This is emphasized in another of Emperor Ku’s legends in which he consulted a fortune teller. When he asked which of his sons would become Emperor after him, she replied that they all would.
In this story, Di Ku had four sons. Two became emperors themselves while Xie and Houyi, whose miraculous births both included sun symbolism, were the ancestors of the Shang and Zhou dynasties, respectively.
Because his story contains fewer of these connections to Imperial power, some scholars believe that Di Jun’s legend is closer to the original myth. When stripped of the title of Di, or “God-Emperor,” the character has no other connection to the tradition of divine emperors.
The original version of the sun myth was likely much closer to that of Di Jun than Di Ku’s. Rather than an emperor, he was a god who had to enlist the help of a cultural hero, an archer, to stop the sun from burning the earth.
When taken down to this basic level, the story is similar to archetypes from around the world. The sun was drawn in a chariot or boat in many cultures, and legends from Greece, Egypt, and even Central America tell of a rogue sun threatening to burn the earth.
While Di Ku’s story is more well-attested, Di Jun’s seems to represent an older version of the tale. It is a familiar archetype of the sun’s destructive power without the later additions of dynastic power and authority.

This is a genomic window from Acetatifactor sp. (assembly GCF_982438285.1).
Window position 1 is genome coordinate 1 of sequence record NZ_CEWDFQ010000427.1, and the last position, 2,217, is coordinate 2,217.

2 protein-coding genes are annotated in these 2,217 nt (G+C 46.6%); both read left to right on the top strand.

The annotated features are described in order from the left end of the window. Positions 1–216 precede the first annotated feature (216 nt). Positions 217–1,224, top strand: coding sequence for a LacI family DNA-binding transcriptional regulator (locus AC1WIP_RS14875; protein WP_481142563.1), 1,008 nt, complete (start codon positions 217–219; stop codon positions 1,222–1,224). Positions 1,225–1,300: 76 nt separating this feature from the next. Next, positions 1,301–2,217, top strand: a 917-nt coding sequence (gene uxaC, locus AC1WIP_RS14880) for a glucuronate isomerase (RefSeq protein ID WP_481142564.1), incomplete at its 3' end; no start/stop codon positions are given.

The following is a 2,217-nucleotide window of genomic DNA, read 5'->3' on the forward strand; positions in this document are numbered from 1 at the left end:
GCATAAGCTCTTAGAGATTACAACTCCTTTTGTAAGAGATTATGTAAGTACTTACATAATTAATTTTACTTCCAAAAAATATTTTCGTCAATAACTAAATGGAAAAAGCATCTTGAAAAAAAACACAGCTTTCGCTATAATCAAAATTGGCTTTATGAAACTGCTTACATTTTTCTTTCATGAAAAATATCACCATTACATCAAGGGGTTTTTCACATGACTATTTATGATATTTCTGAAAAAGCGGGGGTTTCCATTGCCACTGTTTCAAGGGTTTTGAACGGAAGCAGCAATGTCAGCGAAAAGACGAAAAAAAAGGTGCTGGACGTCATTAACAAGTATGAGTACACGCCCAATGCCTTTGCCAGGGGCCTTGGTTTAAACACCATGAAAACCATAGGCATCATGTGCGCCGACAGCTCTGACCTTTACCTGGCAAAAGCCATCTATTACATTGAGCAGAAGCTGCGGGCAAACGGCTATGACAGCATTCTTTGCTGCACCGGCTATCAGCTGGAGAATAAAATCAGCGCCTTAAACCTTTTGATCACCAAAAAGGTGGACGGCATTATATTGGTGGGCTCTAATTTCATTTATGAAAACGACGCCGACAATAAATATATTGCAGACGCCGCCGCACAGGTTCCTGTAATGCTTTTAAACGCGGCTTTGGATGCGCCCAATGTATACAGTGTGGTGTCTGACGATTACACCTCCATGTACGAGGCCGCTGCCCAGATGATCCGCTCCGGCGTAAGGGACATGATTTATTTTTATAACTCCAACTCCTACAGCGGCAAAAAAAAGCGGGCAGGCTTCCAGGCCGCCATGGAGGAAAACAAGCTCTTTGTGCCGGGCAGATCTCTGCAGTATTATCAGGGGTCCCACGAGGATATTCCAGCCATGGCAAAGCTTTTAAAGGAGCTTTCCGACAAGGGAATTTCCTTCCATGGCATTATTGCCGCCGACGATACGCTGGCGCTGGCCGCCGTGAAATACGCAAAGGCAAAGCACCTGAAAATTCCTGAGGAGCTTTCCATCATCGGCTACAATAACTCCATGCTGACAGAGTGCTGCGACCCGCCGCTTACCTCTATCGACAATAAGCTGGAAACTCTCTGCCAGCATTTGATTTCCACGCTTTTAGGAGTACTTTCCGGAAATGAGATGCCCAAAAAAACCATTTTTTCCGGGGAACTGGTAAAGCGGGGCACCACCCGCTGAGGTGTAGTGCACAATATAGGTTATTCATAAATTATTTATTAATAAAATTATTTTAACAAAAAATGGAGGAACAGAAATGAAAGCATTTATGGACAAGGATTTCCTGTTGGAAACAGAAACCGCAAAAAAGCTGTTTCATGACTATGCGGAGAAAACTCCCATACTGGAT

According to one Chinese account, Di Jun was a legendary emperor of ancient China. He and his first wife, Xihe, were the parents of ten suns in the form of black birds.
Each day, Xihe took one of her sons across the sky in her chariot. When all ten decided to rebelliously fly out at once, though, they began to scorch the earth and burn living things to death.
To keep the world from being destroyed by his rogue children, Di Jun ordered the archer Houyi to shoot them all down. Their mother’s pleading, however, spared the last sun so he could continue giving light and warmth to the world.
The fact that Di Jun is not named in any other myths is unusual for a legendary emperor. These divine figures usually appear in many tales and their earthly descendants are well-known.
Some historians believe that Di Jun appears elsewhere under a different name. They think that he and Di Ku, one of the first Five Emperors, come from the same ancient source.
Di Ku’s myths feature some of the same symbolism as that of Di Jun. Both the sun and black birds appear in his sons’ miraculous births.
One of these sons was Houyi, the same archer who shot down the birds in Di Jun’s story. Stories and Di Ku and his sons focus more on their role as ancestors to later dynasties than the sun itself, though.
This focus may indicate that these stories were later additions, used to legitimize dynastic claims after the characters were well-established. This indicates that Di Jun’s story, featuring many mythological archetypes but few references to imperial power, is closer to the original than that of Di Ku.